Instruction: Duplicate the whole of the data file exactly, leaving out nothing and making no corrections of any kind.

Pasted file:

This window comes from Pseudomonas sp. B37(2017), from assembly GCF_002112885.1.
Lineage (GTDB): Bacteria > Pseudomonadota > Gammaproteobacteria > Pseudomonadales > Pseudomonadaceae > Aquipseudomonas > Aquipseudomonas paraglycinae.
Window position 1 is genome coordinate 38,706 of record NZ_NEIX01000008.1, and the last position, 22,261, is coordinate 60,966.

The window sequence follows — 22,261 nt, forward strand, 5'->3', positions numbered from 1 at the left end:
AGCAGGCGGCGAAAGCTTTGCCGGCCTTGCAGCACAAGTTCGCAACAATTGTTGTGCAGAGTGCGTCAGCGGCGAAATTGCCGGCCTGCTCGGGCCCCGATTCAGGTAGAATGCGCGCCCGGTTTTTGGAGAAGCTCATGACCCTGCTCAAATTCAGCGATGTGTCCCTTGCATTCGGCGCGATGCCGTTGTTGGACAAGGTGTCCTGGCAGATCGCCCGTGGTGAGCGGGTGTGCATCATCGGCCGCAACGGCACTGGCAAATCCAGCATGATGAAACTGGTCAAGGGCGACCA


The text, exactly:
This window comes from Pseudomonas sp. B37(2017), from assembly GCF_002112885.1.
Lineage (GTDB): Bacteria > Pseudomonadota > Gammaproteobacteria > Pseudomonadales > Pseudomonadaceae > Aquipseudomonas > Aquipseudomonas paraglycinae.
Window position 1 is genome coordinate 38,706 of record NZ_NEIX01000008.1, and the last position, 22,261, is coordinate 60,966.

The window sequence follows — 22,261 nt, forward strand, 5'->3', positions numbered from 1 at the left end:
AGCAGGCGGCGAAAGCTTTGCCGGCCTTGCAGCACAAGTTCGCAACAATTGTTGTGCAGAGTGCGTCAGCGGCGAAATTGCCGGCCTGCTCGGGCCCCGATTCAGGTAGAATGCGCGCCCGGTTTTTGGAGAAGCTCATGACCCTGCTCAAATTCAGCGATGTGTCCCTTGCATTCGGCGCGATGCCGTTGTTGGACAAGGTGTCCTGGCAGATCGCCCGTGGTGAGCGGGTGTGCATCATCGGCCGCAACGGCACTGGCAAATCCAGCATGATGAAACTGGTCAAGGGCGACCA